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Thursday, 3 July 2014

Missin' the Bleedin' Obvious!! - on 26th June, 2014

The afternoon of Thursday 26th June saw pal Titus and I heading off for another turn of duty on the Osprey Project at Rutland Water. These days we usually manage to see a few Little Owls en route and I'd spotted a LO on my local patch on my way to Titus's place, so had a head start.

Our first sighting together was at my latest site, No. 47. Here, for the first time, we saw two birds. I'd only ever photographed birds here on two previous occasions and I can see now that, on each of those occasions, I'd seen different birds. The light for the first image was appalling!

Little Owl (1) - my Site No.47

Little Owl (2) - my Site No.47
Disappointingly, no owls were seen at LO sites No.44 (usually very reliable) and 46. However, as we approached site No.41 I spotted a Little Owl on a distant barn roof. We stopped, and as I turned to ask Titus, who was driving, if he could move forward a little, I noticed a Little Owl sitting on a bit of dead tree branch, level with Titus's shoulder and at about 2 metres distance from his shoulder!!! Titus hadn't even got his window open for a shot. By the time that Titus had spotted it and wound his window down it had flown back to a distance of about 10 metres away. I tried to shoot between Titus's head and the door pillar and this is all I managed.

Little Owl (2) - my Site No.41
And this was the owl that distracted us from spotting the Bleedin' Obvious!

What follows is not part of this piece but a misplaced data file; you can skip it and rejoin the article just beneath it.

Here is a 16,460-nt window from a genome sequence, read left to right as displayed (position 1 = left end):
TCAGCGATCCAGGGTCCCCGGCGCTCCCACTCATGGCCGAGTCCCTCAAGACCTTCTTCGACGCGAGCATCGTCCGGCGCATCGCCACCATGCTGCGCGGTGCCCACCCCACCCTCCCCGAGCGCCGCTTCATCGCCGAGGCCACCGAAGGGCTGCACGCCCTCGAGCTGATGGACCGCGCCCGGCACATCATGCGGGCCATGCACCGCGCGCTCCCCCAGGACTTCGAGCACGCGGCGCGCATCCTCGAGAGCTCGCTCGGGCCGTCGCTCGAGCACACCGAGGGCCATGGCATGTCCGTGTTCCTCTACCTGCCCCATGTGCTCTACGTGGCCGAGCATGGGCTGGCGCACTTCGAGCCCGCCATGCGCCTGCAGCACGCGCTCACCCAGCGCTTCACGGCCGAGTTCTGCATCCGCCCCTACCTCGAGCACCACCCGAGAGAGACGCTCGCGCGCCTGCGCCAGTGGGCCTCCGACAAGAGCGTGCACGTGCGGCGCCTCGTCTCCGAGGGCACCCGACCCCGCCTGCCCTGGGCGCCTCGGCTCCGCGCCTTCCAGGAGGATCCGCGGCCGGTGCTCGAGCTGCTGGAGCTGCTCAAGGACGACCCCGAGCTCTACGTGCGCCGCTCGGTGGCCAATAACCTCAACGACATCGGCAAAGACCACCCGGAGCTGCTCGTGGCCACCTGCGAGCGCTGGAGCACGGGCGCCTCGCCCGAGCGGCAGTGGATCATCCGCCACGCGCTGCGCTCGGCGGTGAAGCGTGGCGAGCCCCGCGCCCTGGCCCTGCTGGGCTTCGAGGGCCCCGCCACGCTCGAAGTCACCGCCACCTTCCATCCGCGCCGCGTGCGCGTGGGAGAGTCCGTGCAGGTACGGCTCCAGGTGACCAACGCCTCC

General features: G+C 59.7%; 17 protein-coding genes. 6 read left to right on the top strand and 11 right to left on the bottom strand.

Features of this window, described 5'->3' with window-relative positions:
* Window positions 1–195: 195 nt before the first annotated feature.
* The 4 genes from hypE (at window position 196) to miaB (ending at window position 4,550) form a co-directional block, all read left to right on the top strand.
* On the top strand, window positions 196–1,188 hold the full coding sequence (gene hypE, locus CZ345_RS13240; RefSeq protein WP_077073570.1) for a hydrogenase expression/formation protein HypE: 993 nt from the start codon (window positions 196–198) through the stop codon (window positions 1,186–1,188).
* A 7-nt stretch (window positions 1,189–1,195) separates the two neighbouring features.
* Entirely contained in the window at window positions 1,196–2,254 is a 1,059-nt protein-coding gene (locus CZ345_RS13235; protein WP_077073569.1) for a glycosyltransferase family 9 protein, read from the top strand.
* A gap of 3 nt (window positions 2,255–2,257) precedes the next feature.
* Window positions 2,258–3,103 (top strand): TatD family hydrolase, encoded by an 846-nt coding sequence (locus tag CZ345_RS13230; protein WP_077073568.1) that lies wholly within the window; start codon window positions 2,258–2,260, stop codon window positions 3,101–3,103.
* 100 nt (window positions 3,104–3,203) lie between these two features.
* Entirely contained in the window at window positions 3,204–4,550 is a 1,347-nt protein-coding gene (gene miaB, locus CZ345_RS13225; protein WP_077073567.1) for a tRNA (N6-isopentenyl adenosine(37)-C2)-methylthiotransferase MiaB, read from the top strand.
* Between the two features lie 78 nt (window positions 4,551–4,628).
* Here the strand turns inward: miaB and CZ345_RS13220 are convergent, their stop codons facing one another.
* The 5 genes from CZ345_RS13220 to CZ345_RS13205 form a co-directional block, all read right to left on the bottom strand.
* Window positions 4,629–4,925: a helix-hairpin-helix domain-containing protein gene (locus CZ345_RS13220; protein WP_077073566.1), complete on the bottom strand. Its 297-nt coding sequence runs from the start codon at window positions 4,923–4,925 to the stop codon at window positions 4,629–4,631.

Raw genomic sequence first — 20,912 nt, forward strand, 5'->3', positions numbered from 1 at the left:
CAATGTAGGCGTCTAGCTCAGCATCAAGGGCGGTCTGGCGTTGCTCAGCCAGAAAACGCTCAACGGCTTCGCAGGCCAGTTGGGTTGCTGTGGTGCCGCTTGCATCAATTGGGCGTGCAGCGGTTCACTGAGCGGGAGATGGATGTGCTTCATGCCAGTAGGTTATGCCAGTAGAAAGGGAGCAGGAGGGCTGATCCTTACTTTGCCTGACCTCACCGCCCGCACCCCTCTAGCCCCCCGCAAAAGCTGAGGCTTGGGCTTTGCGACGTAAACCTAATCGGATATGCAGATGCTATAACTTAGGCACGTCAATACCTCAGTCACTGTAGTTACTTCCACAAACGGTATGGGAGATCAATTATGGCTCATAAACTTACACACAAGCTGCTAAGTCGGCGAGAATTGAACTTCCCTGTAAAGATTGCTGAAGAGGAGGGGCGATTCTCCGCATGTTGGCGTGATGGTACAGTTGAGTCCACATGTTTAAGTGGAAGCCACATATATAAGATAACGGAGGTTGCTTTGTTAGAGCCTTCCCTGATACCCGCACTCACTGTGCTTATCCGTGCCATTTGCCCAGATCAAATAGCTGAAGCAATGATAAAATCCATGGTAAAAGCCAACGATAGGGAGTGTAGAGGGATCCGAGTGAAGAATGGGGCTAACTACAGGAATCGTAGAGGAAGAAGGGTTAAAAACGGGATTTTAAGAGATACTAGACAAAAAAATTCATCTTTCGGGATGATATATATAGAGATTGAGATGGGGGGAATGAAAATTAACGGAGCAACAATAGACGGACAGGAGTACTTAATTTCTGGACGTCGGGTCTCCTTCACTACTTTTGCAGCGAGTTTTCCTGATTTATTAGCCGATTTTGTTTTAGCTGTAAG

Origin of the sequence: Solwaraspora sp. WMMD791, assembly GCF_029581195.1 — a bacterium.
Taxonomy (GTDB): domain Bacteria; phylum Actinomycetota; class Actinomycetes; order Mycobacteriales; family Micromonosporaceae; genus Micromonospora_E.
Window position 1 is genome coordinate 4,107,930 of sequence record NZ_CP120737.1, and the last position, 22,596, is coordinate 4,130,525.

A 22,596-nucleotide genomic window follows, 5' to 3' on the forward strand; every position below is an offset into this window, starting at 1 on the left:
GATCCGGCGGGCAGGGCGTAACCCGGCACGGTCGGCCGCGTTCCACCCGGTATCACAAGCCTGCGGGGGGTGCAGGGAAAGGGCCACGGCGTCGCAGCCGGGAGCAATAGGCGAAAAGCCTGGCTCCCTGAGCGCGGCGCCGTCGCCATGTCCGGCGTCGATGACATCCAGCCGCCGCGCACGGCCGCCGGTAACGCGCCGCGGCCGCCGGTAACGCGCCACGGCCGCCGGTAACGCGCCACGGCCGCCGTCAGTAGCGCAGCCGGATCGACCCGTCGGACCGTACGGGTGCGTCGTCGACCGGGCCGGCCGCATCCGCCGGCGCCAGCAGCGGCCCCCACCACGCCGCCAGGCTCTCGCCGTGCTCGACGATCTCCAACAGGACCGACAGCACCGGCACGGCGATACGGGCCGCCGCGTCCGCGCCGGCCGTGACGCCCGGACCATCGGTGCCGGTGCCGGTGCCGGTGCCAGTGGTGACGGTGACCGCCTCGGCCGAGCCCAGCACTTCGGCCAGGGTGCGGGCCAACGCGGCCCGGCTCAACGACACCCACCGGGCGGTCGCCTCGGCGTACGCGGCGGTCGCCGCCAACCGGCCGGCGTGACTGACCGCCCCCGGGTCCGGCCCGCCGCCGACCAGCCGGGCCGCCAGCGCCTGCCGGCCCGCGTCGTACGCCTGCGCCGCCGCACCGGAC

Little Owl (2) - my Site No.41
I have to confess that, for the rest of the afternoon, I rather relentlessly ribbed Titus about missing the owl. Particularly as this was the closest that either of us had been to a wild adult Little Owl.

We didn't spot any owls at Site No. 34 which was disappointing as we'd seen two juveniles here a few days earlier. However, from the same vantage point, we did see an adult bird at Site No.36.

Spirits were raised again when, as we approached Site No.42, I spotted a juvenile LO on the end wall of the barn that the birds sometimes roost in. Sightings here are extremely sporadic, and the owls are the least confiding of any Little Owl that I've encountered. As I watched, the owlet dropped out of view. I did manage some distant images, but we couldn't stop as we were on a bend in a busy and fast road. For reasons that will become apparent, I'm leaving it until later in this post before I show the image.

It was now time for us to get to Rutland Water. We managed to fit in a quick visit to Shallow Water Hide, where a pair of Great Crested Grebe were mating.

Great Crested Grebe - Rutland Water, Lyndon Reserve
It's been a strange year for the Manton Bay Ospreys, with no offspring in the bay. Today, the Ospreys were a bit more active than they had been of late, albeit at a distance.

Osprey - Rutland Water, Lyndon Reserve
It was still daylight at the end of our evening duty, and we retraced our steps towards home. Having pulled onto the grassy knoll from which we observe Little Owl Site No.42, I started to scan the usual roosting places whilst Titus made a phone call to his wife. The owls here are usually only seen from around 100 metres distance, and scarper as soon as one gets out of the car. Whilst I was busy scanning, Titus tapped me on the shoulder and pointed. There was one of the owls on a footpath sign only about 8 metres from us! I didn't rib Titus about the owl at No.41 after that! - Bleedin' Obvious No.2, and Titus and I were even.

Little Owl - my Site No.42
I came to the conclusion that we'd visited most of these sites on numerous occasions, and were so used to the owls' favourite places that we always scanned these intently first, before looking elsewhere. It was a stark reminder that at this time of year, with young around, the owls become a lot less predictable.

Little Owls were seen at several other sites on our way home, including one at No.44, in the deepening gloom of the evening.

Little Owl - my Site No.44